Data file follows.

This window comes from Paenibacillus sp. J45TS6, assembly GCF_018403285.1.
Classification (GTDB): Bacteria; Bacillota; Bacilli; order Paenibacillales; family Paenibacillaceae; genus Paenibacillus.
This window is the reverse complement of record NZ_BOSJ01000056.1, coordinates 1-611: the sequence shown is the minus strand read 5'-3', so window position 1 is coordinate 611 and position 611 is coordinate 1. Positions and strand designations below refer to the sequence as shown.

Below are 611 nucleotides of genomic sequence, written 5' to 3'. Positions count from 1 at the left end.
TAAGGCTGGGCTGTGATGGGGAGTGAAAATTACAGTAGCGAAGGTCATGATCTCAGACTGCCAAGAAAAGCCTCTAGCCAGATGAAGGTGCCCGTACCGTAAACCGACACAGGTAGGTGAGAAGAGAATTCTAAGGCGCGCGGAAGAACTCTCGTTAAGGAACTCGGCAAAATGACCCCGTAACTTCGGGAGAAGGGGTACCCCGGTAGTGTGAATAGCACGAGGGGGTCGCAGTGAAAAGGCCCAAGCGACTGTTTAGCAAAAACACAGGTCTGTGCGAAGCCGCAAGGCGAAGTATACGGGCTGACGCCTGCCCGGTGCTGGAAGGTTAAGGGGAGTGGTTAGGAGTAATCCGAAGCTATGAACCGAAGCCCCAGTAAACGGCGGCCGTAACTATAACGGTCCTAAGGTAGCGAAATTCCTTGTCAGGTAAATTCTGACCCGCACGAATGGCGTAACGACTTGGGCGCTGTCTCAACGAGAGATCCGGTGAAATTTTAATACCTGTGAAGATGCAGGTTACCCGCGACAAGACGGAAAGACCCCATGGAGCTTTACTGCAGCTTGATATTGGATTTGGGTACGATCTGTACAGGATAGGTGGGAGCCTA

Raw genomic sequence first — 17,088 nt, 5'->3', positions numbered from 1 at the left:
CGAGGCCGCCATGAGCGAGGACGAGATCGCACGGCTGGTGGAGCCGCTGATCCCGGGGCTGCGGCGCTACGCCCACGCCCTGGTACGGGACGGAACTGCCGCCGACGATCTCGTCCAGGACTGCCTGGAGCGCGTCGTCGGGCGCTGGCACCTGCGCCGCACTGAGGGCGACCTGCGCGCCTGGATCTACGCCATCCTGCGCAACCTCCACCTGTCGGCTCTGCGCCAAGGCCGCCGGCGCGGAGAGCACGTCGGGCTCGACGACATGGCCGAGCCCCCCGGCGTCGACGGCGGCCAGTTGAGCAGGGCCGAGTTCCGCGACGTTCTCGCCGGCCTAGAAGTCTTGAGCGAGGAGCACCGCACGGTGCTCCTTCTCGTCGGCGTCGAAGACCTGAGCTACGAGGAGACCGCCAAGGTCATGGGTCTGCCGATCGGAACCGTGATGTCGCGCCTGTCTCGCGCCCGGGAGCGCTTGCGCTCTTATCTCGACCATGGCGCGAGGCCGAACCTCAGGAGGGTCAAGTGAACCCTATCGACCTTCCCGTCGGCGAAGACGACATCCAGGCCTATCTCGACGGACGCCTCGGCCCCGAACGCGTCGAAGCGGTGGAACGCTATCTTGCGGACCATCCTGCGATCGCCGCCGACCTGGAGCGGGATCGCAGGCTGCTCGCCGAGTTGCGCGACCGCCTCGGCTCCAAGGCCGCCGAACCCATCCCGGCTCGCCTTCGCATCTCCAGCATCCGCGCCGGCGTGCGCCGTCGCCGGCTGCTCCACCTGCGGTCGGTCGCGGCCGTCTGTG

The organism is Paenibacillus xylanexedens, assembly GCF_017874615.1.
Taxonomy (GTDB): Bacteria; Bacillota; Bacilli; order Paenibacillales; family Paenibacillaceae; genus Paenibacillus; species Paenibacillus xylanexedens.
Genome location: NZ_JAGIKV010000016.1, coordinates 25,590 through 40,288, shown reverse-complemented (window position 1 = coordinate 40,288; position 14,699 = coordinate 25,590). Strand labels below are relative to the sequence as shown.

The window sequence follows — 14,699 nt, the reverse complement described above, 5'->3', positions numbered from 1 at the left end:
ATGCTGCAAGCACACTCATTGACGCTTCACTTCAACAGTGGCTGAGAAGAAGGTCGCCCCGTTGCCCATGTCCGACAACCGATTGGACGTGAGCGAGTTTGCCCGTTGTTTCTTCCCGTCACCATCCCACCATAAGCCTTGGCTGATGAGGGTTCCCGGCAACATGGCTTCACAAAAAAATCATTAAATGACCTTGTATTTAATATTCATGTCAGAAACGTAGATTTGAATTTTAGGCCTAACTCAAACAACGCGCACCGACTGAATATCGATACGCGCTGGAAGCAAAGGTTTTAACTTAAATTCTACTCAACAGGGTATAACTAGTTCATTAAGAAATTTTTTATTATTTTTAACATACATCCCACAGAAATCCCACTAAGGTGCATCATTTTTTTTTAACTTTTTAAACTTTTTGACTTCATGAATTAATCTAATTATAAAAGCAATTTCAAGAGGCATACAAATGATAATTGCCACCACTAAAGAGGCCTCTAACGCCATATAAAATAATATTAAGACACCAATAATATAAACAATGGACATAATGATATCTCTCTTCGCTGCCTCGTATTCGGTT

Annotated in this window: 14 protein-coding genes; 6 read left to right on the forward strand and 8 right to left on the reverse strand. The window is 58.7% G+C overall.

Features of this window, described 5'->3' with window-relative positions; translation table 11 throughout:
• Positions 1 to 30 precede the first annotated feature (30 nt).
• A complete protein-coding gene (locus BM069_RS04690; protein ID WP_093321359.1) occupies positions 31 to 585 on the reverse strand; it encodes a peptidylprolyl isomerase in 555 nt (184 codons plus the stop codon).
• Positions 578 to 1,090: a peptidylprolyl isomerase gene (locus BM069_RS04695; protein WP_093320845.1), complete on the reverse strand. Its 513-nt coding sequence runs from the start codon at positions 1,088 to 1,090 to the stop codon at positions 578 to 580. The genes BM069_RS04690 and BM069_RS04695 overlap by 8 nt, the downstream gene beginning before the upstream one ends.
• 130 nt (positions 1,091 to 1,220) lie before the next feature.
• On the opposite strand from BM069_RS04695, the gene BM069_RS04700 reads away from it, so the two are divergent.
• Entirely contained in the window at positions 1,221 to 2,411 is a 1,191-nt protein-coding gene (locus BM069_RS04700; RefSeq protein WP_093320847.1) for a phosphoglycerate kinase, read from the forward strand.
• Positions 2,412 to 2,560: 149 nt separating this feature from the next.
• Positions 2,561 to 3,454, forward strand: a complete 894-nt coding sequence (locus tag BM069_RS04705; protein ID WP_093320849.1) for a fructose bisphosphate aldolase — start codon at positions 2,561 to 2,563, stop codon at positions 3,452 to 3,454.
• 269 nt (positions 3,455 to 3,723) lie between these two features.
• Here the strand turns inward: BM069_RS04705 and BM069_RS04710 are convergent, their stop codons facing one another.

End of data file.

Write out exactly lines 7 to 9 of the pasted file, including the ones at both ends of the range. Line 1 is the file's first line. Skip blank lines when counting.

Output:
CGAGGCCGCCATGAGCGAGGACGAGATCGCACGGCTGGTGGAGCCGCTGATCCCGGGGCTGCGGCGCTACGCCCACGCCCTGGTACGGGACGGAACTGCCGCCGACGATCTCGTCCAGGACTGCCTGGAGCGCGTCGTCGGGCGCTGGCACCTGCGCCGCACTGAGGGCGACCTGCGCGCCTGGATCTACGCCATCCTGCGCAACCTCCACCTGTCGGCTCTGCGCCAAGGCCGCCGGCGCGGAGAGCACGTCGGGCTCGACGACATGGCCGAGCCCCCCGGCGTCGACGGCGGCCAGTTGAGCAGGGCCGAGTTCCGCGACGTTCTCGCCGGCCTAGAAGTCTTGAGCGAGGAGCACCGCACGGTGCTCCTTCTCGTCGGCGTCGAAGACCTGAGCTACGAGGAGACCGCCAAGGTCATGGGTCTGCCGATCGGAACCGTGATGTCGCGCCTGTCTCGCGCCCGGGAGCGCTTGCGCTCTTATCTCGACCATGGCGCGAGGCCGAACCTCAGGAGGGTCAAGTGAACCCTATCGACCTTCCCGTCGGCGAAGACGACATCCAGGCCTATCTCGACGGACGCCTCGGCCCCGAACGCGTCGAAGCGGTGGAACGCTATCTTGCGGACCATCCTGCGATCGCCGCCGACCTGGAGCGGGATCGCAGGCTGCTCGCCGAGTTGCGCGACCGCCTCGGCTCCAAGGCCGCCGAACCCATCCCGGCTCGCCTTCGCATCTCCAGCATCCGCGCCGGCGTGCGCCGTCGCCGGCTGCTCCACCTGCGGTCGGTCGCGGCCGTCTGTG

The organism is Paenibacillus xylanexedens, assembly GCF_017874615.1.
Taxonomy (GTDB): Bacteria; Bacillota; Bacilli; order Paenibacillales; family Paenibacillaceae; genus Paenibacillus; species Paenibacillus xylanexedens.